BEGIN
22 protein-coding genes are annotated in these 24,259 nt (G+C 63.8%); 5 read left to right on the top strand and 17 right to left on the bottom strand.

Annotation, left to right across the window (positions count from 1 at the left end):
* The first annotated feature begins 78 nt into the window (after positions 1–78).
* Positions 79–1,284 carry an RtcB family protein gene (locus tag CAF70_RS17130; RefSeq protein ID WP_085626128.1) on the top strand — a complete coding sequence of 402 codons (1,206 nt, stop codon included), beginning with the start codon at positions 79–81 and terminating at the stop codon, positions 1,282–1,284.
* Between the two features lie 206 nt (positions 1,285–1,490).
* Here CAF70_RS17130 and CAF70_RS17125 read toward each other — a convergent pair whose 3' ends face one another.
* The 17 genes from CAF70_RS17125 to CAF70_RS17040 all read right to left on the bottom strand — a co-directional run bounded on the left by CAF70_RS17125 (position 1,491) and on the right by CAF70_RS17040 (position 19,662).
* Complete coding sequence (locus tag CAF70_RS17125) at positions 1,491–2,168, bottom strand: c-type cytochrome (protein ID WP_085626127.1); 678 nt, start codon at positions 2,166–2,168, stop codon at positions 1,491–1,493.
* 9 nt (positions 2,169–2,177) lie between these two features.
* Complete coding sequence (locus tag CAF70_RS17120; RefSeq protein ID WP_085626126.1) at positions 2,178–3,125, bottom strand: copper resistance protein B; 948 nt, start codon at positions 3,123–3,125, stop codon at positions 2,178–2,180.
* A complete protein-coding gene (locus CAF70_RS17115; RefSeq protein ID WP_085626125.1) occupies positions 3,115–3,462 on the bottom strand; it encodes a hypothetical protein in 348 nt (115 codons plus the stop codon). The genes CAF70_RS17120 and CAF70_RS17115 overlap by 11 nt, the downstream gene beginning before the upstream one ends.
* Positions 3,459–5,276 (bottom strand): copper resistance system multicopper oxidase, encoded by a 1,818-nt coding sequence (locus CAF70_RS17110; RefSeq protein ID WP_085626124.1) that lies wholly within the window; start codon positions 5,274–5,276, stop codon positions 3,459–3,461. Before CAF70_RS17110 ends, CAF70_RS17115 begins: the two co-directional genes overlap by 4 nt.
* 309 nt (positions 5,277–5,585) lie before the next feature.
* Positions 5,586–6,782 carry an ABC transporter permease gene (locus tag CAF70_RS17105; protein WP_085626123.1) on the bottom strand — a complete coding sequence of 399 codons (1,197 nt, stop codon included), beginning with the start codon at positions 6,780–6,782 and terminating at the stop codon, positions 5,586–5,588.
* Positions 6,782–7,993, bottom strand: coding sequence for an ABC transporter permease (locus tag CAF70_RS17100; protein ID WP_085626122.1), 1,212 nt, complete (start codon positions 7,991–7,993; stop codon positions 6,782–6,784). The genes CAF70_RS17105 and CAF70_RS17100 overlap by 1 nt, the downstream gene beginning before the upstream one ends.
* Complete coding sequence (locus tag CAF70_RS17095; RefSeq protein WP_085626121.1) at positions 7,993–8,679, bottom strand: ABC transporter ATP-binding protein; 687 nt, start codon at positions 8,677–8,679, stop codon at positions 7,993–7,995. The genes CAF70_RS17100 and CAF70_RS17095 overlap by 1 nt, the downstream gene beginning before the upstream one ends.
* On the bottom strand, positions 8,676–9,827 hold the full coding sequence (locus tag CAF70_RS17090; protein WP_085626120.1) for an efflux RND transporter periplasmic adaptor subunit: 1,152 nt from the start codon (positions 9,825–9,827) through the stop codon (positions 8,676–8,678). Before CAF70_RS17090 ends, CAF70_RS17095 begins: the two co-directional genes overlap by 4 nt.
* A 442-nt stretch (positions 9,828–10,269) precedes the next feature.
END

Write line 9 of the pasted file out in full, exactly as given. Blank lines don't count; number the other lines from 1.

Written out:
* 9 nt (positions 2,169–2,177) lie between these two features.